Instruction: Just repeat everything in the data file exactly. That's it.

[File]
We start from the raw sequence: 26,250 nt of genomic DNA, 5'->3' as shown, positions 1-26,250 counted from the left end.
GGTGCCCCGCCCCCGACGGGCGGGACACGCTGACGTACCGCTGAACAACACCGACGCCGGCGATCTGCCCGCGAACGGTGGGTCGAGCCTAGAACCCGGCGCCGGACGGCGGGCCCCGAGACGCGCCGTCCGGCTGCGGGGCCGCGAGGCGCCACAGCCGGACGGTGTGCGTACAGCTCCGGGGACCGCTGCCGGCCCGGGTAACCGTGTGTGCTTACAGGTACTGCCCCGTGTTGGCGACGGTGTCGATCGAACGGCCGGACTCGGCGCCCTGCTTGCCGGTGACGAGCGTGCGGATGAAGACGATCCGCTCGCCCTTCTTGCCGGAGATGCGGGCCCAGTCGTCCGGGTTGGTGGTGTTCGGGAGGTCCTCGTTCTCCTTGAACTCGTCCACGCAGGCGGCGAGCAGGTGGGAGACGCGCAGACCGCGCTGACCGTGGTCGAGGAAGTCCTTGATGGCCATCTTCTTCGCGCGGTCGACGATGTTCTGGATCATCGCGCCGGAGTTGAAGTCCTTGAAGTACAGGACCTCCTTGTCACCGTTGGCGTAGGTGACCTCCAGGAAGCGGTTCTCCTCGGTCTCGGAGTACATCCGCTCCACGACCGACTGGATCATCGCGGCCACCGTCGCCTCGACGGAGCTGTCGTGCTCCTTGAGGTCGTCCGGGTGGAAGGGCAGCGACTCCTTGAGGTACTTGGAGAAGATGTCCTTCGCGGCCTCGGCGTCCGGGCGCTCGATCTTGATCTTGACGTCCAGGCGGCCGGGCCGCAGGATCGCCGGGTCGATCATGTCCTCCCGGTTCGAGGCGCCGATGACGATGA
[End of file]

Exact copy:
We start from the raw sequence: 26,250 nt of genomic DNA, 5'->3' as shown, positions 1-26,250 counted from the left end.
GGTGCCCCGCCCCCGACGGGCGGGACACGCTGACGTACCGCTGAACAACACCGACGCCGGCGATCTGCCCGCGAACGGTGGGTCGAGCCTAGAACCCGGCGCCGGACGGCGGGCCCCGAGACGCGCCGTCCGGCTGCGGGGCCGCGAGGCGCCACAGCCGGACGGTGTGCGTACAGCTCCGGGGACCGCTGCCGGCCCGGGTAACCGTGTGTGCTTACAGGTACTGCCCCGTGTTGGCGACGGTGTCGATCGAACGGCCGGACTCGGCGCCCTGCTTGCCGGTGACGAGCGTGCGGATGAAGACGATCCGCTCGCCCTTCTTGCCGGAGATGCGGGCCCAGTCGTCCGGGTTGGTGGTGTTCGGGAGGTCCTCGTTCTCCTTGAACTCGTCCACGCAGGCGGCGAGCAGGTGGGAGACGCGCAGACCGCGCTGACCGTGGTCGAGGAAGTCCTTGATGGCCATCTTCTTCGCGCGGTCGACGATGTTCTGGATCATCGCGCCGGAGTTGAAGTCCTTGAAGTACAGGACCTCCTTGTCACCGTTGGCGTAGGTGACCTCCAGGAAGCGGTTCTCCTCGGTCTCGGAGTACATCCGCTCCACGACCGACTGGATCATCGCGGCCACCGTCGCCTCGACGGAGCTGTCGTGCTCCTTGAGGTCGTCCGGGTGGAAGGGCAGCGACTCCTTGAGGTACTTGGAGAAGATGTCCTTCGCGGCCTCGGCGTCCGGGCGCTCGATCTTGATCTTGACGTCCAGGCGGCCGGGCCGCAGGATCGCCGGGTCGATCATGTCCTCCCGGTTCGAGGCGCCGATGACGATGA